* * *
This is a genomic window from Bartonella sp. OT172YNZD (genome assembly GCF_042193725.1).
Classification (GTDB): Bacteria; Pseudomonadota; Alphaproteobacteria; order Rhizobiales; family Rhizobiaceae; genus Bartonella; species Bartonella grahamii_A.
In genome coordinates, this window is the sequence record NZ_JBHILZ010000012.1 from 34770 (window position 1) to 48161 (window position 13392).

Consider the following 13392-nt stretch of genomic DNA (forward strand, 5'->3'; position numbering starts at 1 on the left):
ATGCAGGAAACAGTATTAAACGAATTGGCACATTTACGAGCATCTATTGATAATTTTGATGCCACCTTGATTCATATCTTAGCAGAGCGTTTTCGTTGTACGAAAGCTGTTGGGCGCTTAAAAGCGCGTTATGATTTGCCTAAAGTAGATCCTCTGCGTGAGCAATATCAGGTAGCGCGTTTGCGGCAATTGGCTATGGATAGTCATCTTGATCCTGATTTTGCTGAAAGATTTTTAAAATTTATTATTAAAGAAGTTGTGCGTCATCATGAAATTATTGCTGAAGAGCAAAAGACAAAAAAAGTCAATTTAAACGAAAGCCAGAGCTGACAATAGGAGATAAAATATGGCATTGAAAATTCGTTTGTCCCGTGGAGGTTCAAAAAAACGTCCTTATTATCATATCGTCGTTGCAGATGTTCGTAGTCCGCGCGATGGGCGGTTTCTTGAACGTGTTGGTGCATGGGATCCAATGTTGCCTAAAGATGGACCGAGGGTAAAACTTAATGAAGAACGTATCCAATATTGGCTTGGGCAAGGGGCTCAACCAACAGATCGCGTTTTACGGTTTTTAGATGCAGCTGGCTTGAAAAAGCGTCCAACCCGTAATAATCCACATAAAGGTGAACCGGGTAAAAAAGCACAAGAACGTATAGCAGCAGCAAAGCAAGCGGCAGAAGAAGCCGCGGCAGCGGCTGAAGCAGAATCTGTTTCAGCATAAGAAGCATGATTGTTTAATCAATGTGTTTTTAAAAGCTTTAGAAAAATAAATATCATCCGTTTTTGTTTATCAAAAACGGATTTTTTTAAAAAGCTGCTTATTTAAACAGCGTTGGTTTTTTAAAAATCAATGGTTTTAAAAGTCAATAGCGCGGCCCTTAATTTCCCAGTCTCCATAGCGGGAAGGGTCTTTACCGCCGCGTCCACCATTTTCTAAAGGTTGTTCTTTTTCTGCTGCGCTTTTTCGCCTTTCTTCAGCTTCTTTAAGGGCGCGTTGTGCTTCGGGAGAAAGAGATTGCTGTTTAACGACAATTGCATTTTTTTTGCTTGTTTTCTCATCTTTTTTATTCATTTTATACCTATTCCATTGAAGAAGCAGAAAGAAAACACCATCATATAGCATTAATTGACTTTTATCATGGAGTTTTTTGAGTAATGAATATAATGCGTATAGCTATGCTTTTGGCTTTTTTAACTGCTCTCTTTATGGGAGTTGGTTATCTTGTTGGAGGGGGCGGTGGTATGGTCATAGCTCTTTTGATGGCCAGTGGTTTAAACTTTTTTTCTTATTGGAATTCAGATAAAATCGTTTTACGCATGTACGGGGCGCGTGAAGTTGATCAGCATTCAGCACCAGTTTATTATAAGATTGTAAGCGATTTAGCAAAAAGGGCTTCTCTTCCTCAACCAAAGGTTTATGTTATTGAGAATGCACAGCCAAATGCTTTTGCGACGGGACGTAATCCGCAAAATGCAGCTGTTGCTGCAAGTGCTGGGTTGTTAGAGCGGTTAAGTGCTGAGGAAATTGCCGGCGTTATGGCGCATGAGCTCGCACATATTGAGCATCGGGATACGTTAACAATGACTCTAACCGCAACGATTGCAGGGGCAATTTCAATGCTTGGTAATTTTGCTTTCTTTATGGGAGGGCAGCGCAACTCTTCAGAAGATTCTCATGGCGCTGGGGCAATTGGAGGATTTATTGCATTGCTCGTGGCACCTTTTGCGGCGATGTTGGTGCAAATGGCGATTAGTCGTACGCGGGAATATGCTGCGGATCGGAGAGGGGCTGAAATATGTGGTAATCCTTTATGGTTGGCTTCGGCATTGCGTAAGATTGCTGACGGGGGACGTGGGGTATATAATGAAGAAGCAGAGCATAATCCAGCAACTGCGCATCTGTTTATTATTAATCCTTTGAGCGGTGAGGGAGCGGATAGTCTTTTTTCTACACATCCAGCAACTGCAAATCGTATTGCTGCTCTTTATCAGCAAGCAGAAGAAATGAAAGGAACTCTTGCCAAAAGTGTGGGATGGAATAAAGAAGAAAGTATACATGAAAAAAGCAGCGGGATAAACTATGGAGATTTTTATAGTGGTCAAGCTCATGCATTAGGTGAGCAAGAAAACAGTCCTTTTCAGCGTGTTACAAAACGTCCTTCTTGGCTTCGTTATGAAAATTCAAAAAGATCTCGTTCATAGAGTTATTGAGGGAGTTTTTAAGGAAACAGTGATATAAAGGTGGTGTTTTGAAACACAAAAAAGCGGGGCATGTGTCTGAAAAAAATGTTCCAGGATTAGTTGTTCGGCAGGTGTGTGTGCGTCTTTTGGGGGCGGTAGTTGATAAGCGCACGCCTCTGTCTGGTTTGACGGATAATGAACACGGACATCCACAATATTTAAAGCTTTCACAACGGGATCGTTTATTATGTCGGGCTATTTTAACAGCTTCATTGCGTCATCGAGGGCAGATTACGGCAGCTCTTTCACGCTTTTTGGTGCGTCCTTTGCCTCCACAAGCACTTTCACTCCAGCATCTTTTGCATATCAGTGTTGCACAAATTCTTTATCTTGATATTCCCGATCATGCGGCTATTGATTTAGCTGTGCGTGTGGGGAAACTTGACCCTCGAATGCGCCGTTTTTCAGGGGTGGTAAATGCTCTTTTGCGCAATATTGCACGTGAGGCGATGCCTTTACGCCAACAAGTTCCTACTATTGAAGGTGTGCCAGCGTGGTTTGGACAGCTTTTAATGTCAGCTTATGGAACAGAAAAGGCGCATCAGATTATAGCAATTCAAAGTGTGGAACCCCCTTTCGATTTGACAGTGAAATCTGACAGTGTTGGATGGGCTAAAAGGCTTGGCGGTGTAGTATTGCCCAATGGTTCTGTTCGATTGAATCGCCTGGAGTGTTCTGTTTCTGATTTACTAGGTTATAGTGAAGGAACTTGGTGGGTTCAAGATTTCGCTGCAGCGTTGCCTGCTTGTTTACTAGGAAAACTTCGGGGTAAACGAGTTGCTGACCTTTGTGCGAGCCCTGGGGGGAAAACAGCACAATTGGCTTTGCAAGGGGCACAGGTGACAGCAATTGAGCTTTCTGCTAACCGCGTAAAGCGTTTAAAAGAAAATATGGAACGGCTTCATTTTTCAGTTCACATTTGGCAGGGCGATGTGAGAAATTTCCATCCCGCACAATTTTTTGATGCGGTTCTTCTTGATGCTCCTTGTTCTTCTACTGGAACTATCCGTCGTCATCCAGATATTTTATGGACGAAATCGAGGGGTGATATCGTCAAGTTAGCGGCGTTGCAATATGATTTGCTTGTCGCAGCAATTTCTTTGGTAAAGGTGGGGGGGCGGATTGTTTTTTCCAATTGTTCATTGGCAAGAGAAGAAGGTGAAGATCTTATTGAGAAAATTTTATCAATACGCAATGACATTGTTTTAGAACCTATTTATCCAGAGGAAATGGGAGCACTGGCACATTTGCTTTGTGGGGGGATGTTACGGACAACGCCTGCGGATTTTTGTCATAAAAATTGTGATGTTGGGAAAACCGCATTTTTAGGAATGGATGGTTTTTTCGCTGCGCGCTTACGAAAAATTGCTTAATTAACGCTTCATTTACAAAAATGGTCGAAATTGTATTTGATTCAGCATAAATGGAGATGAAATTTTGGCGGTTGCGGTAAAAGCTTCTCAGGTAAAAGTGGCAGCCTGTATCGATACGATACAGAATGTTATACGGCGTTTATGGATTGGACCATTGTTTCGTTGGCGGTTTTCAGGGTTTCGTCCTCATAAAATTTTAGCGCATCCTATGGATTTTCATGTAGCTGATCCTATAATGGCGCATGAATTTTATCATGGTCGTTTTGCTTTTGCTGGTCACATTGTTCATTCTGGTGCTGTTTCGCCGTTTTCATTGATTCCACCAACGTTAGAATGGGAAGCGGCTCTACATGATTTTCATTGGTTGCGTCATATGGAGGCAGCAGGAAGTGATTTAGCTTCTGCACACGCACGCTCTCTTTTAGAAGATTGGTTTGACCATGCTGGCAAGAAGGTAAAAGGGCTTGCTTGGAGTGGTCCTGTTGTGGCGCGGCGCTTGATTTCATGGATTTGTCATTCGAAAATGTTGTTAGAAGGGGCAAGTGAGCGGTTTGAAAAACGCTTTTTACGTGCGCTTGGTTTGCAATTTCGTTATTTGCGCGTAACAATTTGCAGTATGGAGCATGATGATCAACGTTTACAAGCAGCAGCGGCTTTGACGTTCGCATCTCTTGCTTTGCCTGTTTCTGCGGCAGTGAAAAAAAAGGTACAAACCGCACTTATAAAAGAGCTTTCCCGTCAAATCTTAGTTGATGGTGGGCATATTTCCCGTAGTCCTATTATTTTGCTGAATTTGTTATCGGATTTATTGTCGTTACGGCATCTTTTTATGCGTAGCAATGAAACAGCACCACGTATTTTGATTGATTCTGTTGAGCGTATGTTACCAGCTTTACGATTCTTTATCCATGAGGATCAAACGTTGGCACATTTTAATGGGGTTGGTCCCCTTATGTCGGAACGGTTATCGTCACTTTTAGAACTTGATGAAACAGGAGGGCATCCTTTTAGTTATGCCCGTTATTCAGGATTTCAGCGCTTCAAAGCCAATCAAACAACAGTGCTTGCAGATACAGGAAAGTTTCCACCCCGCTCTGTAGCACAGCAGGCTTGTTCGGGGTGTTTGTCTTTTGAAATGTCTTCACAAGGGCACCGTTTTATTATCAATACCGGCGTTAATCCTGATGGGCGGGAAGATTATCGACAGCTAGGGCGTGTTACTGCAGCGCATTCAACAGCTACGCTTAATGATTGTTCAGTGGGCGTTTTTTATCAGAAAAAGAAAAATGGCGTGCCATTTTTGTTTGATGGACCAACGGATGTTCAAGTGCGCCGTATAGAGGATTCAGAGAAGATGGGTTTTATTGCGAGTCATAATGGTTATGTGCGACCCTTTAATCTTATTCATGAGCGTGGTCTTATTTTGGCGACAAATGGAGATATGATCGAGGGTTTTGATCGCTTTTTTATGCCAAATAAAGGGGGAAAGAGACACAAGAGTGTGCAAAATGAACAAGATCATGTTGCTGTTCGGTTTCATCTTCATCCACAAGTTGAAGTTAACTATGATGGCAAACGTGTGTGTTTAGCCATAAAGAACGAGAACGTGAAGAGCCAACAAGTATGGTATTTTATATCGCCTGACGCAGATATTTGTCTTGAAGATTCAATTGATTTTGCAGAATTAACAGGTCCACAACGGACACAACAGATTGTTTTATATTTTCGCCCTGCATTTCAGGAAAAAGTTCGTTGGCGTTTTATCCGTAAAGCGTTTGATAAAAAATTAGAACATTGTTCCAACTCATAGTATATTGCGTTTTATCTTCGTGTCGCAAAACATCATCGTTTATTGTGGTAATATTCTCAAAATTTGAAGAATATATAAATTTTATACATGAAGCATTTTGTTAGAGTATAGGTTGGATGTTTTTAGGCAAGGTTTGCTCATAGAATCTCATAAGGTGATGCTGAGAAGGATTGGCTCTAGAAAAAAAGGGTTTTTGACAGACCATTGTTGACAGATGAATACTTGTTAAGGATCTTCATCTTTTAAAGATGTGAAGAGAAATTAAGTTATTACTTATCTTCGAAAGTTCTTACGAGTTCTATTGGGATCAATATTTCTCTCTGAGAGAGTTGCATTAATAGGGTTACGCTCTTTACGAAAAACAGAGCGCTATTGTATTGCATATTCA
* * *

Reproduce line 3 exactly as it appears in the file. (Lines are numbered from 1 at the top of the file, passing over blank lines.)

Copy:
In genome coordinates, this window is the sequence record NZ_JBHILZ010000012.1 from 34770 (window position 1) to 48161 (window position 13392).